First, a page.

Let Me Sum Up
George W. Bush raises money to undo everything he screwed up the first time.Plus: soda ban!
Two reasons I’m breaking the LMSU format this morning. One, there’s so much to comment on, I need to do an old-school Zac Crain-style Digital Latte kinda round-up. Two, I have a super-wonky piece I’m not quite done with that I hope to have tomorrow.
Settle down. I know that excites you. But you’ll just have to wait. To the Elsewhere!
Try to keep track of the fundraising shell game going on here. There’s the George W. Bush Presidential Center, which I think is the entity that encompasses both the presidential library/museum and the GWB Policy Institute. (It’s pretty confusing.) These things have raised $415 million against a goal of $300 million, which is the exact opposite of what happened to budgets during the GWB presidency. But I digress.
Now, the organization that actually raised the money is called the GWB Foundation. I’m going to stop trying to parse the relationship of all these things to each other. I will point out that the Policy Institute is the driving force in shifting the project’s focus toward research and initiatives in “everything from global health to education reform to economic growth.” I assume to undo the damage caused to Nos. 1 and 3 in that list during his administration. But I digress.
We’ve passed the number of 2011 Dallas murders already: 141 to date versus 133 all of last year. I still remember working on a “Crime & Fear” issue at D Magazine in April 1991, when we hit 500 murders. So forgive me if I walk around downtown at night, bottle of half-downed whiskey in hand, declaring my invincibility to everyone I see. Still seems relatively safe, is what I’m saying.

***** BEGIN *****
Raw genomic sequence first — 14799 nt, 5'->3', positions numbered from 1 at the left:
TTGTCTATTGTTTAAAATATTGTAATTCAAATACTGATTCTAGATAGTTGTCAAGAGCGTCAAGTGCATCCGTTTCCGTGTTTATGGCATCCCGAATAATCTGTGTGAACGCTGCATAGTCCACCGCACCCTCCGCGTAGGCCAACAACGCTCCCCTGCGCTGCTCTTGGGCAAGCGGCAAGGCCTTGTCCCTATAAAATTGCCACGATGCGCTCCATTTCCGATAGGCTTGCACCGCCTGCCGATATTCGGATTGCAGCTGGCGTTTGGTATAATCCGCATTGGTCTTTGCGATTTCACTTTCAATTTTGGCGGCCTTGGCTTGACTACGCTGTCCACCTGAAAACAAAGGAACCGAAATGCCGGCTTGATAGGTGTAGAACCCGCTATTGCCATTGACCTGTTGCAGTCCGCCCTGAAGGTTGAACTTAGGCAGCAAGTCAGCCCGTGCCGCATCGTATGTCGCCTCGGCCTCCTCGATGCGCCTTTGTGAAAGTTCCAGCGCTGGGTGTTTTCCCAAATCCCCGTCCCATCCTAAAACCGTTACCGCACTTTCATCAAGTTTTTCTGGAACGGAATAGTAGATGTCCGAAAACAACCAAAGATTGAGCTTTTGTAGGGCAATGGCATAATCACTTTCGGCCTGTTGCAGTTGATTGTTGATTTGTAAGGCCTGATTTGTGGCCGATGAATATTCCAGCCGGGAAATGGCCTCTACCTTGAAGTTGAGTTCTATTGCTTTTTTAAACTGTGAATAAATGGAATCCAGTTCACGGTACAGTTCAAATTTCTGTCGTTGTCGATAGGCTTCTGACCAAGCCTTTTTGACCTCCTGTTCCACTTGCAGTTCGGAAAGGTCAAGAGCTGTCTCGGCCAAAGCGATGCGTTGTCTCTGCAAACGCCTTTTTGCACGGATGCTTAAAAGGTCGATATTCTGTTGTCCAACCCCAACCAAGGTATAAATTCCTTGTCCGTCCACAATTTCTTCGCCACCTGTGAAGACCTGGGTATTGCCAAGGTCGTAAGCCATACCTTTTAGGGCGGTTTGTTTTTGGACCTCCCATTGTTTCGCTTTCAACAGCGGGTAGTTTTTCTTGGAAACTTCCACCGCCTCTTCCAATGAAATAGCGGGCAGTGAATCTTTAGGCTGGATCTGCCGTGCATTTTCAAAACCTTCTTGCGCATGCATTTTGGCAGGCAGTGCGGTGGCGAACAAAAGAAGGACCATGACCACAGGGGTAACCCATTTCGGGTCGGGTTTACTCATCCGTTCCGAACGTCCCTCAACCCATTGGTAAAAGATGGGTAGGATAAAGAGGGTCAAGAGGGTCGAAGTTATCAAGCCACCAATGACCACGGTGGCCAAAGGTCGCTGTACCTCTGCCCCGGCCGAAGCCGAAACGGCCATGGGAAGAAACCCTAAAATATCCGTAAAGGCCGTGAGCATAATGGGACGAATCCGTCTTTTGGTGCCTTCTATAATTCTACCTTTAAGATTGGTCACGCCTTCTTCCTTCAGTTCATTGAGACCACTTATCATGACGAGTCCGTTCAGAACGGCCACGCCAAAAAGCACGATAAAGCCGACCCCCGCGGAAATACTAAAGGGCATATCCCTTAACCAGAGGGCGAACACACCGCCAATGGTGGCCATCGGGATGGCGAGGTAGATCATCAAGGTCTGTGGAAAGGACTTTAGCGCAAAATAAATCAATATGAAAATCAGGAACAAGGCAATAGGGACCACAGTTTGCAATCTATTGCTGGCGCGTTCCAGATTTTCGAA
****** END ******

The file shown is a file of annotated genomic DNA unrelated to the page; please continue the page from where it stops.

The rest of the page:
The Texas Railroad Commission oversees the oil and gas industry in Texas. Because it really doesn’t have anything to do with railroads anymore — in other words, because the name is a vestige of an ancient time that has nothing to do with the way we live today — there is suggestion in Austin that the commission change its name. The obvious joke here is that it should change it to: Texas [industry becoming irrelevant] Commission. But the only thing I could think of was “Texas Newspaper Industry.”
Jeff Bounds in the DBJ says some of the Hostess brands available in bankruptcy are likely worth “hundreds of millions of dollars” — but notes that they’re unlikely to fetch anything close to that.
Super-investor Warren Buffett wrote a Sunday op-ed for the NYT arguing for a minimum tax on the super rich. Our own local, fitter Charles Krauthammer, Mike Hashimoto, argues that Buffett’s numbers don’t add up.
Austin wants to ban sugary drinks in schools. I really don’t have a problem with this. To me, it’s not unlike banning cigarettes. We used to think tobacco was okay, and we used to think refined sugar was fine. Turns out, both help kill you. Pretty simple.
Big Bob at the DMN recaps the TV station feeding frenzy last night as they sought out information that might make the suspended Hurst cop worth a media dog pile. They found reports that called him “overzealous” and some folks who said he yelled at them.
I understand he brought the scrutiny on himself. He deserves whatever punishment he gets in the case for which he’s under suspension. But I’m always uncomfortable with Monday-morning QBing like this, where media look for clues to tell us what a person is like, and then tell us based on information that would never have been cause for a story on its own. Harrumph.
Sigh. Something wrong with Twitter servers. Can’t copy embed code. Just know that Robert Wilonsky was reading Dallas Police reports, Mike Hashimoto was screaming BENGHAZI, and sports radio host Ben Rogers was taking pics of 10 million blackbirds at 635 and Midway. Assume they were entertaining Tweets.